Have you ever wondered who runs a cremation retort? Often people think the funeral director is handling everything, but that isn’t usually the case. Crematoriums typically employ a number of specialists, including a crematory operator. Keep reading to learn what role the crematory operator plays in the cremation process.
Crematory Operator Job Roles
The crematory operator has a specialized job that revolves around the retort. They aren’t always tasked with preparing the body for cremation, which could be left to another trained professional called a mortician. However, once it’s time for the actual cremation, that’s when the crematory operator takes over.
A crematory operator:
- Prepares the retort for the cremation.
- Places the body into the retort.
- Operates and monitors the retort during the cremation.
- Removes metal from the cremated remains.
- Pulverizes the remaining bones and teeth to create the cremains.
- Upkeeps the cremation machinery.
The list above includes the standard duties of crematory operators, however, the role can include other tasks.
Crematory Operator Training
A cremation retort can be a dangerous piece of equipment if you don’t know how to use it. That’s why being a crematory operator requires special training as well as certification in many states and municipalities. Training for crematory operators involves legal, scientific and mechanical instruction. You’ll learn about the cremation process in detail, the essentials of operating a retort, how to avoid mistakes and legal problems and minimizing environmental issues related to cremation.
There are a few ways a person can train to become a crematory operator:
- Apprenticing – The funeral industry is one that still has apprenticeships for training professionals. During the apprenticeship, crematory operation can be part of the training even if the death care professional will primarily have another role at the funeral home.
- Internships – It’s also possible for death care professionals to take part in an internship that prepares them for crematory operation.
- Certification Programs – There are crematory operations certification programs (COCP) that can be taken online or in-person.
A number of organizations such as the Cremation Association of North American (CANA) have crematory operator certification programs. Many programs cover both flame cremation and water cremation, also known as alkaline hydrolysis. Crematory operators should also receive on-the-job training related to operating the specific machinery at their funeral home.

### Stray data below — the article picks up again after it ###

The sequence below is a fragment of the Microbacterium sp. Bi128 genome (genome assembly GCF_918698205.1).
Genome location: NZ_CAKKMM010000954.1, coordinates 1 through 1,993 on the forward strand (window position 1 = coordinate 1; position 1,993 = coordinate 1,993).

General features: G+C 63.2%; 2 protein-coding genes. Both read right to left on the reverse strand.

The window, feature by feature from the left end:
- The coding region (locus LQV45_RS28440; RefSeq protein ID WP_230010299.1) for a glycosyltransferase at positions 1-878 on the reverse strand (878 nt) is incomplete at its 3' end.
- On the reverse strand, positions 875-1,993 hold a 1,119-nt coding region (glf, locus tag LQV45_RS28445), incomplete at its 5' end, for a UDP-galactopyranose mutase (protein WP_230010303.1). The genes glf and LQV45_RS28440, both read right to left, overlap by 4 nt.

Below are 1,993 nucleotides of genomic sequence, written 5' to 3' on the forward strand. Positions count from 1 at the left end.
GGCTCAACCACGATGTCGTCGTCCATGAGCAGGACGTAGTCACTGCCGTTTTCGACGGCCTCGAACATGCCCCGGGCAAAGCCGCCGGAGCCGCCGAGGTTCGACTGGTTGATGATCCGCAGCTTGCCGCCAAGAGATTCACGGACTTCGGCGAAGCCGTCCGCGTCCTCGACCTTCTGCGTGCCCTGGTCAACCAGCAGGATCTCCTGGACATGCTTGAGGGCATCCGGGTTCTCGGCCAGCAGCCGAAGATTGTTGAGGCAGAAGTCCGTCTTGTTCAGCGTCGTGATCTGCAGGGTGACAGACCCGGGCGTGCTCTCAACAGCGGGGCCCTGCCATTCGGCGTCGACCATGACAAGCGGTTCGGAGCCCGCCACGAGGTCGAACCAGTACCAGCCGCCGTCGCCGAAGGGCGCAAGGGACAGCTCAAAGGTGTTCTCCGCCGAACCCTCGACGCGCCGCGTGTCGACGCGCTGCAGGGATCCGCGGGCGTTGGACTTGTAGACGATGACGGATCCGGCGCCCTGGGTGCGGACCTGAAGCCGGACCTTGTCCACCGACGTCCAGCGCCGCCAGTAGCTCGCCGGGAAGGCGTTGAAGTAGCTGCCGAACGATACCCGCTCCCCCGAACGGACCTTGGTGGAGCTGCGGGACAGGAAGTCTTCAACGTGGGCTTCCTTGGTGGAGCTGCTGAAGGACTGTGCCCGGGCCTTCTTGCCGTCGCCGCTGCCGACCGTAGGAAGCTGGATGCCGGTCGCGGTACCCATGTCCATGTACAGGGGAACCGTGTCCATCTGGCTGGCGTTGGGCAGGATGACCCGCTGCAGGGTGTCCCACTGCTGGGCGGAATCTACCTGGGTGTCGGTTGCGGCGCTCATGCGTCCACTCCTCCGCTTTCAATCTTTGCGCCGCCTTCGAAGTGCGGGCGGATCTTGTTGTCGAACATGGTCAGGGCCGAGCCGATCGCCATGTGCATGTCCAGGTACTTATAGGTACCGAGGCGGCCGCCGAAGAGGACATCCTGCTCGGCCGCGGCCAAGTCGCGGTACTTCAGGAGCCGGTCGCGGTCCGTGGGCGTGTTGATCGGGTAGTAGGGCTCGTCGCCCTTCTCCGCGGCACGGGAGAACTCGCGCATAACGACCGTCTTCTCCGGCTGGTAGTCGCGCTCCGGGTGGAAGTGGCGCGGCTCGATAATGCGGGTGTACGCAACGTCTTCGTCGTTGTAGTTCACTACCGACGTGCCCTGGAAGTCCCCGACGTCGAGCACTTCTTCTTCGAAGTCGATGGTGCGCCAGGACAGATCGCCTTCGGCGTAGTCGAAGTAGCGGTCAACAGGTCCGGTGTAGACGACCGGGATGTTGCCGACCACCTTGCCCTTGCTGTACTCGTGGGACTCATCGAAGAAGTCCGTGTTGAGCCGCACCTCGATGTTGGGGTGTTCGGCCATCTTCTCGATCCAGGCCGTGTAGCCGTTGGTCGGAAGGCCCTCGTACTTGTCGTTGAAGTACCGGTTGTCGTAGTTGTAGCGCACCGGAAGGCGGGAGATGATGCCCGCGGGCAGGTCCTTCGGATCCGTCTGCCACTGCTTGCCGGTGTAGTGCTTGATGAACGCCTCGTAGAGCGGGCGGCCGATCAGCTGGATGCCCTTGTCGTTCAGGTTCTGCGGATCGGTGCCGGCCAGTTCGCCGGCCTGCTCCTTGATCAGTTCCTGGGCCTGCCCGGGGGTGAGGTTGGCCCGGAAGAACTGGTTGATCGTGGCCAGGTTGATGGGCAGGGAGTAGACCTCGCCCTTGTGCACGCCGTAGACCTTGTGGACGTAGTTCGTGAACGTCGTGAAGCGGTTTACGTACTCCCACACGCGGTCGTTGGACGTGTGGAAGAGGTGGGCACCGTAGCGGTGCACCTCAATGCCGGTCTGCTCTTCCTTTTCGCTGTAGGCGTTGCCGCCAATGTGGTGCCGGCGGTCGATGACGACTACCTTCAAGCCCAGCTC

Even if your state or local area doesn’t require crematory operators to get certified, it’s good for a funeral home to have a certified specialist. It’s a sign that the funeral home is dedicated to providing the best cremation services possible.
Crematory Operator Work Hazards
Operating a cremation retort can be risky business. The extreme temperatures alone are a serious workplace hazard for crematory operators, but it isn’t the only concern. Crematory operators must know what they are doing so that they don’t damage the equipment or cause an explosion that could endanger others.
Outside of the equipment, there are other work hazards that crematory operators have to watch out for, like the issue of illness and diseases. Most of the time the deceased is no longer contagious. However, there are a few instances that require precautions to protect crematory workers. One of those instances is when the deceased received cancer treatments. There are time-based restrictions if radiation therapy was used because funeral home workers could be exposed to residual radiation. Certain diseases can also pose a risk. These include ebola and prion infections.
Want to know more about who provides cremation services at a funeral home? You can call or text Direct Cremate any time of day to get answers to your questions about cremation or to arrange direct cremation services.